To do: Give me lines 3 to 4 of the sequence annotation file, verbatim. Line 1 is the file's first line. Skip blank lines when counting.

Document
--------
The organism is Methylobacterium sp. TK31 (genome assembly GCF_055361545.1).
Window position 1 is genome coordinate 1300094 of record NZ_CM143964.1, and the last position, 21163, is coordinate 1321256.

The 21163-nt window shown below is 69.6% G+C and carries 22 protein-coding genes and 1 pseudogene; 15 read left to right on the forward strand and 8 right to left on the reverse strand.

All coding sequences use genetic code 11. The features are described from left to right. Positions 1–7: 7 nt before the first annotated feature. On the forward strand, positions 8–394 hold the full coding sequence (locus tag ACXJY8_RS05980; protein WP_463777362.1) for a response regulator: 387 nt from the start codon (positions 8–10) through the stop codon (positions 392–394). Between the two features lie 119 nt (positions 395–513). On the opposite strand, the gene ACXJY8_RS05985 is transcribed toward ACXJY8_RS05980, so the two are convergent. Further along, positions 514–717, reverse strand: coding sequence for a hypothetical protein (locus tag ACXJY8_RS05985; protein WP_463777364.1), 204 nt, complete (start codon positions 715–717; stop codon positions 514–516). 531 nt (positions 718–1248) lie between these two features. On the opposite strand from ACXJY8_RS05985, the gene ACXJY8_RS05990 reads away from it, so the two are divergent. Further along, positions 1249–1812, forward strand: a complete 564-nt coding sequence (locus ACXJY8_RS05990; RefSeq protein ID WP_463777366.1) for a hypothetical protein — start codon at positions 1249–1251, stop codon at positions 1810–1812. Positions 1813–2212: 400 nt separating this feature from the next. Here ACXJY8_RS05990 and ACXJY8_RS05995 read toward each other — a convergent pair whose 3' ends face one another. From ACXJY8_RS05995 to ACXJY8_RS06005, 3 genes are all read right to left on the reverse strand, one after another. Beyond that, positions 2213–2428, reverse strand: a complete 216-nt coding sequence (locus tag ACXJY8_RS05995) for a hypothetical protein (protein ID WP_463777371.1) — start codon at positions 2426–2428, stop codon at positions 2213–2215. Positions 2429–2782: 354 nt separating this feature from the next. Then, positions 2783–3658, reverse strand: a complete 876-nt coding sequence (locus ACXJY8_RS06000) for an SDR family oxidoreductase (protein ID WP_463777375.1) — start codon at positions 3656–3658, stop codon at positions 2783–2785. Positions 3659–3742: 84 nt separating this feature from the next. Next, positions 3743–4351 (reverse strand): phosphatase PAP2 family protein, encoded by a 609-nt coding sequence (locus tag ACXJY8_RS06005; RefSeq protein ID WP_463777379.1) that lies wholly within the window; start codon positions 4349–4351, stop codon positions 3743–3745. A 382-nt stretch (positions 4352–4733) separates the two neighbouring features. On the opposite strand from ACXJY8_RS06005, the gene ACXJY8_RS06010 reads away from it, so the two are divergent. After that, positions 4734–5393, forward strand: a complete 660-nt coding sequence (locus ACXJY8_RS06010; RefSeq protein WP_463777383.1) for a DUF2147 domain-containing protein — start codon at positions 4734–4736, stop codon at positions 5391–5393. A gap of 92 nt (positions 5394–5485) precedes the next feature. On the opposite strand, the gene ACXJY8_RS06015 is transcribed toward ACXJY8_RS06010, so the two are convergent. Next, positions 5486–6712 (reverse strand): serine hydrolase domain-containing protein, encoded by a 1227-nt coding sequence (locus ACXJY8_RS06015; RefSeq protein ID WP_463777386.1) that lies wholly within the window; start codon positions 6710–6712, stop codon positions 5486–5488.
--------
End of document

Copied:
The 21163-nt window shown below is 69.6% G+C and carries 22 protein-coding genes and 1 pseudogene; 15 read left to right on the forward strand and 8 right to left on the reverse strand.

All coding sequences use genetic code 11. The features are described from left to right. Positions 1–7: 7 nt before the first annotated feature. On the forward strand, positions 8–394 hold the full coding sequence (locus tag ACXJY8_RS05980; protein WP_463777362.1) for a response regulator: 387 nt from the start codon (positions 8–10) through the stop codon (positions 392–394). Between the two features lie 119 nt (positions 395–513). On the opposite strand, the gene ACXJY8_RS05985 is transcribed toward ACXJY8_RS05980, so the two are convergent. Further along, positions 514–717, reverse strand: coding sequence for a hypothetical protein (locus tag ACXJY8_RS05985; protein WP_463777364.1), 204 nt, complete (start codon positions 715–717; stop codon positions 514–516). 531 nt (positions 718–1248) lie between these two features. On the opposite strand from ACXJY8_RS05985, the gene ACXJY8_RS05990 reads away from it, so the two are divergent. Further along, positions 1249–1812, forward strand: a complete 564-nt coding sequence (locus ACXJY8_RS05990; RefSeq protein ID WP_463777366.1) for a hypothetical protein — start codon at positions 1249–1251, stop codon at positions 1810–1812. Positions 1813–2212: 400 nt separating this feature from the next. Here ACXJY8_RS05990 and ACXJY8_RS05995 read toward each other — a convergent pair whose 3' ends face one another. From ACXJY8_RS05995 to ACXJY8_RS06005, 3 genes are all read right to left on the reverse strand, one after another. Beyond that, positions 2213–2428, reverse strand: a complete 216-nt coding sequence (locus tag ACXJY8_RS05995) for a hypothetical protein (protein ID WP_463777371.1) — start codon at positions 2426–2428, stop codon at positions 2213–2215. Positions 2429–2782: 354 nt separating this feature from the next. Then, positions 2783–3658, reverse strand: a complete 876-nt coding sequence (locus ACXJY8_RS06000) for an SDR family oxidoreductase (protein ID WP_463777375.1) — start codon at positions 3656–3658, stop codon at positions 2783–2785. Positions 3659–3742: 84 nt separating this feature from the next. Next, positions 3743–4351 (reverse strand): phosphatase PAP2 family protein, encoded by a 609-nt coding sequence (locus tag ACXJY8_RS06005; RefSeq protein ID WP_463777379.1) that lies wholly within the window; start codon positions 4349–4351, stop codon positions 3743–3745. A 382-nt stretch (positions 4352–4733) separates the two neighbouring features. On the opposite strand from ACXJY8_RS06005, the gene ACXJY8_RS06010 reads away from it, so the two are divergent. After that, positions 4734–5393, forward strand: a complete 660-nt coding sequence (locus ACXJY8_RS06010; RefSeq protein WP_463777383.1) for a DUF2147 domain-containing protein — start codon at positions 4734–4736, stop codon at positions 5391–5393. A gap of 92 nt (positions 5394–5485) precedes the next feature. On the opposite strand, the gene ACXJY8_RS06015 is transcribed toward ACXJY8_RS06010, so the two are convergent. Next, positions 5486–6712 (reverse strand): serine hydrolase domain-containing protein, encoded by a 1227-nt coding sequence (locus ACXJY8_RS06015; RefSeq protein ID WP_463777386.1) that lies wholly within the window; start codon positions 6710–6712, stop codon positions 5486–5488.